Treatment history: The length of your treatment, whether your condition has improved over time, and if you’ve been hospitalized recently all affect your rates.
Length of diagnosis: A longer diagnosis can signal that your condition is not improving or could worsen over the course of your insurance policy.
Related health concerns: Some medical conditions can become worse if you have other illnesses or unhealthy habits. If you’re an otherwise healthy person with high cholesterol, you’ll be considered lower risk than a smoker with high cholesterol. 
The specifics of what will earn you a better rate depend on your medical condition and how the factors listed above impact your diagnosis. For example, a person with mild asthma who doesn’t treat it with medicine will probably get more flexibility than someone who doesn’t treat their mild high blood pressure with medication, based on the risk associated with each condition.
Some companies consider different medical conditions and health details riskier than others. Work with an independent insurance agent or broker to find the provider that’s best for your health history.
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While most people can still find a competitive policy with a pre-existing condition, you may pay more based on your health history. And there are some health issues that will make it more difficult to qualify for a traditional life insurance policy:
Cancer: If you’re currently in treatment or received a cancer diagnosis in the last two to four years it’ll be hard to qualify for a policy.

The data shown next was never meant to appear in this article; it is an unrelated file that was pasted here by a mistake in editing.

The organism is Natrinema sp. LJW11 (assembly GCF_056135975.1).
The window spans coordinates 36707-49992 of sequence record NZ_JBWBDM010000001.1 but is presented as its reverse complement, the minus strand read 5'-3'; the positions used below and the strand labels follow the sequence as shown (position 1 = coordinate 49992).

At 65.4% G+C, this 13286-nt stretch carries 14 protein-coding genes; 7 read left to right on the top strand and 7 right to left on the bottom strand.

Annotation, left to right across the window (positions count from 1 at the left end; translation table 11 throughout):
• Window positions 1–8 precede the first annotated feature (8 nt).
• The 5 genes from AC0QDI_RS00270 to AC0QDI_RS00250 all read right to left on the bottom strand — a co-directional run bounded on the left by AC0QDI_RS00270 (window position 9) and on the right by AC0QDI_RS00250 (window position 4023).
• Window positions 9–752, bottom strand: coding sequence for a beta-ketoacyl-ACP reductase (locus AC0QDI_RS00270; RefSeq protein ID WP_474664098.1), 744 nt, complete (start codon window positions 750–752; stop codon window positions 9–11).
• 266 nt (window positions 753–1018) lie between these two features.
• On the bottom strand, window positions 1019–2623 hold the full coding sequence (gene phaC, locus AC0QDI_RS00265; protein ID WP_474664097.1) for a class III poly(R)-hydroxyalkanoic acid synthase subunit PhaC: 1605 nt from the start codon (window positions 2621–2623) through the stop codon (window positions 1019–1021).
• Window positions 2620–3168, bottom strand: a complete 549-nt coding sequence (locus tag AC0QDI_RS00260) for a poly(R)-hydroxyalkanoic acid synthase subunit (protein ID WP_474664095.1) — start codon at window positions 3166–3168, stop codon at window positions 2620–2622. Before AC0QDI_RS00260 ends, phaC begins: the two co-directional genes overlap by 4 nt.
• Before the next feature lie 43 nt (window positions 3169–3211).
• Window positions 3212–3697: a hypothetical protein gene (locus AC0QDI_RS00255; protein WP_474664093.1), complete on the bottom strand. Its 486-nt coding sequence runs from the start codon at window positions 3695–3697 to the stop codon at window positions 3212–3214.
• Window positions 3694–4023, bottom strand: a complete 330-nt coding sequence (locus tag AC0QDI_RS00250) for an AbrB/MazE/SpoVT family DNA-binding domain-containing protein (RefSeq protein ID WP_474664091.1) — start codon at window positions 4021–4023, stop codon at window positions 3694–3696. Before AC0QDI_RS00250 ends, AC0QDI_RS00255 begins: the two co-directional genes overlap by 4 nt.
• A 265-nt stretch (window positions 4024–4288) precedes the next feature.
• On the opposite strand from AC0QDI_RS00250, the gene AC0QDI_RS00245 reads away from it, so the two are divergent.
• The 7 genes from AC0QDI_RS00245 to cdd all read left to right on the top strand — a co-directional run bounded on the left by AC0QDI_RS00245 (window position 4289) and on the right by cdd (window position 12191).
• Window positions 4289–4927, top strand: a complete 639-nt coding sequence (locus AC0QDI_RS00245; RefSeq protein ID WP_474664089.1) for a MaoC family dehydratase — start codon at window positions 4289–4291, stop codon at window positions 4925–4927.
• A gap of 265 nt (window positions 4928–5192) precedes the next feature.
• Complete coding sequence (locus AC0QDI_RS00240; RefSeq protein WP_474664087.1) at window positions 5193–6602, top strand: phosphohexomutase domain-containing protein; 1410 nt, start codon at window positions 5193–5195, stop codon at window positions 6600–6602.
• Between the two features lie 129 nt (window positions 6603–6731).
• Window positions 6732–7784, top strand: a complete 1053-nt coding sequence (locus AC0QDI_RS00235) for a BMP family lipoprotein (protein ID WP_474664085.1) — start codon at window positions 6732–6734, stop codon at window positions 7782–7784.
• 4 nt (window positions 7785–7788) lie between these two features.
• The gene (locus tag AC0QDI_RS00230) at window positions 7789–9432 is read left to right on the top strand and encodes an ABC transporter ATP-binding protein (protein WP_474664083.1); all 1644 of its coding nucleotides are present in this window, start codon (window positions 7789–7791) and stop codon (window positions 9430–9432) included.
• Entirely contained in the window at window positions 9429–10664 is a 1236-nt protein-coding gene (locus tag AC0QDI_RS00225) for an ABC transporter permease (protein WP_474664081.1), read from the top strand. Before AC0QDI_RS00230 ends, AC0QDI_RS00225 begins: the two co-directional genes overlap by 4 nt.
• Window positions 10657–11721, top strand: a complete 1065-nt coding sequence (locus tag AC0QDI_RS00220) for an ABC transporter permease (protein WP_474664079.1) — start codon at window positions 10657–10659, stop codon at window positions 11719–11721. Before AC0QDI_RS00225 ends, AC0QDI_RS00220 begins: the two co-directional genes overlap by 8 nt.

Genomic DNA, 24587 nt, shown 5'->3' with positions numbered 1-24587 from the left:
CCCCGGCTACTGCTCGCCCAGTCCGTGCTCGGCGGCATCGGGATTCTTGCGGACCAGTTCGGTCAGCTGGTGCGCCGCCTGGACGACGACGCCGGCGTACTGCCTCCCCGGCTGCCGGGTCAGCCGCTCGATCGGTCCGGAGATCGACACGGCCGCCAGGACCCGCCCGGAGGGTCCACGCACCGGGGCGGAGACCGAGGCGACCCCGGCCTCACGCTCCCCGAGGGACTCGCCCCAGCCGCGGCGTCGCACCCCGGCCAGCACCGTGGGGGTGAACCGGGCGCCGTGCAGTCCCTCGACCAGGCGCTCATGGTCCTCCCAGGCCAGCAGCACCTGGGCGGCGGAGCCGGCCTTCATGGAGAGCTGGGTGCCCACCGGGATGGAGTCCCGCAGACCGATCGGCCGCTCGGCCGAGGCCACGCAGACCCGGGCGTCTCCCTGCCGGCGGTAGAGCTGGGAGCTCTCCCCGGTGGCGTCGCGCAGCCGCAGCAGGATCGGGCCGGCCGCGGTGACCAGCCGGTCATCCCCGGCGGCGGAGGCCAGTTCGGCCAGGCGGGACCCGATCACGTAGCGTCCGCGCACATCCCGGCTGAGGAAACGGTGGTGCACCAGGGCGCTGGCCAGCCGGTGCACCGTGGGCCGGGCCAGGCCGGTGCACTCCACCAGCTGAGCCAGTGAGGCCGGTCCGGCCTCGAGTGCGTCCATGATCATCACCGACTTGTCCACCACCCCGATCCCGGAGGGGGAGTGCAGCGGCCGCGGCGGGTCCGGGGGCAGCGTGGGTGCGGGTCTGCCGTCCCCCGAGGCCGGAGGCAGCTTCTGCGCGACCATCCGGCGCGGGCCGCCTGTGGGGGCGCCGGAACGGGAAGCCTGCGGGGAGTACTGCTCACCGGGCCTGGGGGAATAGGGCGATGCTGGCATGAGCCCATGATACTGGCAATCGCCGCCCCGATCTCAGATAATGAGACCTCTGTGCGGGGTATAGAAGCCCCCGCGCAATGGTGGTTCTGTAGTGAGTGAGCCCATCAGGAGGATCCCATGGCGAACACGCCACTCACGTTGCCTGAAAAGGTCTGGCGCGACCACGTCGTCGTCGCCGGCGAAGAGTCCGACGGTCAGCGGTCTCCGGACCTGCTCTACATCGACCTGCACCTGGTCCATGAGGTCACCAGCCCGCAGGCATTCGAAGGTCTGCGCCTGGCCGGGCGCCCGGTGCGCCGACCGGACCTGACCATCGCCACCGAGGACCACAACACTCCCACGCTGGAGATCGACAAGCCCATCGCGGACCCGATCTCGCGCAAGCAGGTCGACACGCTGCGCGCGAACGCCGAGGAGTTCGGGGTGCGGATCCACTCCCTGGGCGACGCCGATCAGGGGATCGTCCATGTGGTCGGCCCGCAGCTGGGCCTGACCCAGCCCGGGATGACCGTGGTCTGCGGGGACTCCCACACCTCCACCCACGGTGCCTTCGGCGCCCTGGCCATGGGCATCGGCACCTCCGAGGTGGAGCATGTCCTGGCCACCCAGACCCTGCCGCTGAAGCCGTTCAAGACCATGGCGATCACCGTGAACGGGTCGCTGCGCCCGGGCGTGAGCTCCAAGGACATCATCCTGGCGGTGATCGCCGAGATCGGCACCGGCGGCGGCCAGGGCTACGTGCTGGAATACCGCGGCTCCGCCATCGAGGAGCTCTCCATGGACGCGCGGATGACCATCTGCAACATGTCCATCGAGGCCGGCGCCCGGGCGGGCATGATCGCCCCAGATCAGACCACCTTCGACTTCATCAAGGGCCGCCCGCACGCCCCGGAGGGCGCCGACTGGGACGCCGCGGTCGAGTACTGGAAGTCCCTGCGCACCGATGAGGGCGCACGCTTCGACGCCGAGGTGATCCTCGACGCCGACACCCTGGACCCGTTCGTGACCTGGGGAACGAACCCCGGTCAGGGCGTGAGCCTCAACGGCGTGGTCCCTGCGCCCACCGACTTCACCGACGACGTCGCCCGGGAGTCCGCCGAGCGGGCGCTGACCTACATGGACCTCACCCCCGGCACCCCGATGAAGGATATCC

Heart attack: Most insurers will decline coverage if you had a heart attack within the last two years or prior to age 40.
HIV or AIDS: Although modern medicine has vastly improved life expectancy for people with HIV,  most insurers remain cautious and won’t offer you a traditional policy.
Kidney disease: A health record that includes a recent or pending transplant, dialysis treatment, or kidney failure will result in a declined application.
If you’re denied a traditional policy, there are other ways to get coverage:
Annual renewable life insurance: This option makes sense if you think you’ll qualify for a traditional policy after a few years of improving your health. An annual renewable policy is more affordable initially, but rates go up each year so it’s not a great long-term choice.
Group life insurance: May be offered through your employer, often for free, and without any required medical review. However, coverage amounts are low and you lose the policy if you leave your employer.
Guaranteed issue life insurance: Offers near-certain approval and requires few medical questions to qualify, but has high premiums, age restrictions, and limits coverage to $5,000-25,000.
The majority of people should be able to get life insurance protection for their family regardless of their health concerns. If your illness is mild or well-controlled, you are likely to be offered lower rates.
In most cases, yes. You may pay more for a policy based on your medical history and you may be declined traditional coverage if you have a severe illness.
Some conditions, like HIV/AIDS, will keep you from getting traditional life insurance, but you can qualify for coverage through an employer or with a guaranteed issue policy.
It depends on your diagnosis, treatment, and your overall health. Someone with serious health issues could pay almost $50 per month more than a person without health concerns to get the same policy.